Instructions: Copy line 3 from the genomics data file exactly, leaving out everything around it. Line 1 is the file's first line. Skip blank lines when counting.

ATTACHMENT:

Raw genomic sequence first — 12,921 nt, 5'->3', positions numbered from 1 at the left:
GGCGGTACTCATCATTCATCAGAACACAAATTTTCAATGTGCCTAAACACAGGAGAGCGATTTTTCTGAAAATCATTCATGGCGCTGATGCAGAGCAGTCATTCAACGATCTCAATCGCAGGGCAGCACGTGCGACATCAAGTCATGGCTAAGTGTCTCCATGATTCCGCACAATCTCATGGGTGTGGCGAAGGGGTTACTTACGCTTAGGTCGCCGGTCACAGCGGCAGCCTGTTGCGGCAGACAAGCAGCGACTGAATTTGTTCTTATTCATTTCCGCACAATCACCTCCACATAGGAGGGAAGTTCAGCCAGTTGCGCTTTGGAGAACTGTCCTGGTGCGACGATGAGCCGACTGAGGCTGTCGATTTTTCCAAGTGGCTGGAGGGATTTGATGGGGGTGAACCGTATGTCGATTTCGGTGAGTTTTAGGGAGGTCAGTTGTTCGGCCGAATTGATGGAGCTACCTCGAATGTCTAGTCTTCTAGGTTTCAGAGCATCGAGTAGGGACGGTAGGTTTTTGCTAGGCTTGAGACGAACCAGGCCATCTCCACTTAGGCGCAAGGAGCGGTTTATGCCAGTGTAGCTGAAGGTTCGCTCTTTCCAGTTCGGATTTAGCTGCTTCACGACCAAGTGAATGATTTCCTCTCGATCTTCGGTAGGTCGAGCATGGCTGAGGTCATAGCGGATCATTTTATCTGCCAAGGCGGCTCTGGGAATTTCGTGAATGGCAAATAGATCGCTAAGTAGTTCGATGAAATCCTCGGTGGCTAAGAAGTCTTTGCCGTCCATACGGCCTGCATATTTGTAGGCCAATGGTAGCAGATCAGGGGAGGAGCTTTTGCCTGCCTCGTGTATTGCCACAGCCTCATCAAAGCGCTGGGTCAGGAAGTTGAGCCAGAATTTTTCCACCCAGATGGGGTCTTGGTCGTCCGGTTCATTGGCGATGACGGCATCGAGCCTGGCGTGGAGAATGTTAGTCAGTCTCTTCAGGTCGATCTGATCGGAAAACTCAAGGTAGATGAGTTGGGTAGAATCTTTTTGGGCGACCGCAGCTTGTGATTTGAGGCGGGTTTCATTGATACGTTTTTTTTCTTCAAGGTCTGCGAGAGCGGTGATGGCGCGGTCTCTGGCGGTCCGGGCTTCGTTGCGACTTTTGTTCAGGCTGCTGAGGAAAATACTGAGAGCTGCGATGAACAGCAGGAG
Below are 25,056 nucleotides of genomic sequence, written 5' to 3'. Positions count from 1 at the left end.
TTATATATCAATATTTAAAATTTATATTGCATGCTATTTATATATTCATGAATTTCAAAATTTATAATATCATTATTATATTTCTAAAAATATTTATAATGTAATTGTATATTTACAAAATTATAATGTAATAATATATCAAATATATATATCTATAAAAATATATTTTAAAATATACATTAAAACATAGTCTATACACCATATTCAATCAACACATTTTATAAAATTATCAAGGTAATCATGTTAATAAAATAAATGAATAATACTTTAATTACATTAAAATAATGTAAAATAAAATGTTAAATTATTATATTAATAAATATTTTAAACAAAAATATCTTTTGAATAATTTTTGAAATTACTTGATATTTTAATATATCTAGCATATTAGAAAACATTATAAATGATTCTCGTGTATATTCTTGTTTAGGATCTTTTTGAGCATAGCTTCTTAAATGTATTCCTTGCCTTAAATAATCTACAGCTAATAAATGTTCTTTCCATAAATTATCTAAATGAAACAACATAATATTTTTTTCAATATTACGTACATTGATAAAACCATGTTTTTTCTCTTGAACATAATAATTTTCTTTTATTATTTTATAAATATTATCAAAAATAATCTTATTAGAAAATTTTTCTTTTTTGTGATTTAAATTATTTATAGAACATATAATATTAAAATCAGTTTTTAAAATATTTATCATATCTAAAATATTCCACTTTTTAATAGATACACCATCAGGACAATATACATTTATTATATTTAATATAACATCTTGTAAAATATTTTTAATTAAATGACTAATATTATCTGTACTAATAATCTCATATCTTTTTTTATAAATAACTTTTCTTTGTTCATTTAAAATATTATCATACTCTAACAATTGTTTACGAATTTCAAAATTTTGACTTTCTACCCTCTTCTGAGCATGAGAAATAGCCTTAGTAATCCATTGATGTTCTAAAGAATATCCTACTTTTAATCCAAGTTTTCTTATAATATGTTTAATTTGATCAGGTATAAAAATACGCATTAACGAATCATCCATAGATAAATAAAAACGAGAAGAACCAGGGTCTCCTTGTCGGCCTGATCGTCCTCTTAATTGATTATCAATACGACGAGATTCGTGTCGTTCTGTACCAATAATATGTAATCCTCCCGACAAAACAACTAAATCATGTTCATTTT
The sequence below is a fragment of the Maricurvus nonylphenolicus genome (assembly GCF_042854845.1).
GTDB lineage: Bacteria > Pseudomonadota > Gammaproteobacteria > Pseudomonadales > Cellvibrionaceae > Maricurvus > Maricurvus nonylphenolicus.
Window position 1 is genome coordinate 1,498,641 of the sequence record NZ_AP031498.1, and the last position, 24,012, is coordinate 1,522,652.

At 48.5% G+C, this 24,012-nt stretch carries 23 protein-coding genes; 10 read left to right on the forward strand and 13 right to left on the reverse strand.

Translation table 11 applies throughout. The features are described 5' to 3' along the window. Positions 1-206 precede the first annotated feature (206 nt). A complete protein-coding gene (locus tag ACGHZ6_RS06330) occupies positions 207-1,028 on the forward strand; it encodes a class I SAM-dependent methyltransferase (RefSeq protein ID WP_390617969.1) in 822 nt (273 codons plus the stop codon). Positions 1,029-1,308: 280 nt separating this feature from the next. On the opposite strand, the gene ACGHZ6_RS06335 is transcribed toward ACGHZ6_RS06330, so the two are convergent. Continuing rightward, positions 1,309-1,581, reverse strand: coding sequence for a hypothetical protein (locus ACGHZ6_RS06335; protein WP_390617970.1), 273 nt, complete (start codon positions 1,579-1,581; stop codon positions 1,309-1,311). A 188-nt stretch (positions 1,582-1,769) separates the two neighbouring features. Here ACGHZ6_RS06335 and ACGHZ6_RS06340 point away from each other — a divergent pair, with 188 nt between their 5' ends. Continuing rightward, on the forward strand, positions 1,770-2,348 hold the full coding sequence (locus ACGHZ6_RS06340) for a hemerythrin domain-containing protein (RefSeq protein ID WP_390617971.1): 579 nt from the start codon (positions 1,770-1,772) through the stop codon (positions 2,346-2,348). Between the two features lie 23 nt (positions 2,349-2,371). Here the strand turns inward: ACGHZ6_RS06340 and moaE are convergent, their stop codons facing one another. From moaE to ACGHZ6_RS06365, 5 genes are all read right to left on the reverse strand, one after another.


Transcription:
Below are 25,056 nucleotides of genomic sequence, written 5' to 3'. Positions count from 1 at the left end.